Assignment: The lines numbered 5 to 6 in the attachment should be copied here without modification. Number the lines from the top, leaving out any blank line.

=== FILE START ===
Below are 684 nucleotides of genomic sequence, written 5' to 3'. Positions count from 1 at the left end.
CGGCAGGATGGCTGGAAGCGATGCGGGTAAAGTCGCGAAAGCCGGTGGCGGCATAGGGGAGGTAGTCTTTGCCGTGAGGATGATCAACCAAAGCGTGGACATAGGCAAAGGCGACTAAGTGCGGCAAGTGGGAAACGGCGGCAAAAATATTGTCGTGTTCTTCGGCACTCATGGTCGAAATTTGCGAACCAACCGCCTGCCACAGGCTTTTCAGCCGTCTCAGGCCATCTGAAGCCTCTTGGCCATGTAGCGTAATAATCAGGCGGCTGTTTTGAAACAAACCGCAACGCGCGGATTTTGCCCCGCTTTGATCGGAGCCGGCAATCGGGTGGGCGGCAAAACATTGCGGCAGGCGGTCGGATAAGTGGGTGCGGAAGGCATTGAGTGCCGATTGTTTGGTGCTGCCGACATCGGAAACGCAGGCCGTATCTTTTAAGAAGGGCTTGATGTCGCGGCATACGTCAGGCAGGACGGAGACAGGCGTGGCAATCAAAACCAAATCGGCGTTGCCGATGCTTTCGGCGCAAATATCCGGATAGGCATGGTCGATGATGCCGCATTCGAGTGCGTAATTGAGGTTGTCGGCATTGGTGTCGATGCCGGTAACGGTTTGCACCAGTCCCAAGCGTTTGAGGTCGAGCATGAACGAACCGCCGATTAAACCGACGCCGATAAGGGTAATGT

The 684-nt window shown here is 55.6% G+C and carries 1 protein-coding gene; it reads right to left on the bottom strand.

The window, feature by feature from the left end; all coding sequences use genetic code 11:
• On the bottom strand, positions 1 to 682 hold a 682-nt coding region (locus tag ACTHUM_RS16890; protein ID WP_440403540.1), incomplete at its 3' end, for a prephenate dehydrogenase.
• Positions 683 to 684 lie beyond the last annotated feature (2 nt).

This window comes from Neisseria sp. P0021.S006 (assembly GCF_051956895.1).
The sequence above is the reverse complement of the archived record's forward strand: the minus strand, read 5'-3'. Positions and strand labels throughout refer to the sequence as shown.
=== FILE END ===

• On the bottom strand, positions 1 to 682 hold a 682-nt coding region (locus tag ACTHUM_RS16890; protein ID WP_440403540.1), incomplete at its 3' end, for a prephenate dehydrogenase.
• Positions 683 to 684 lie beyond the last annotated feature (2 nt).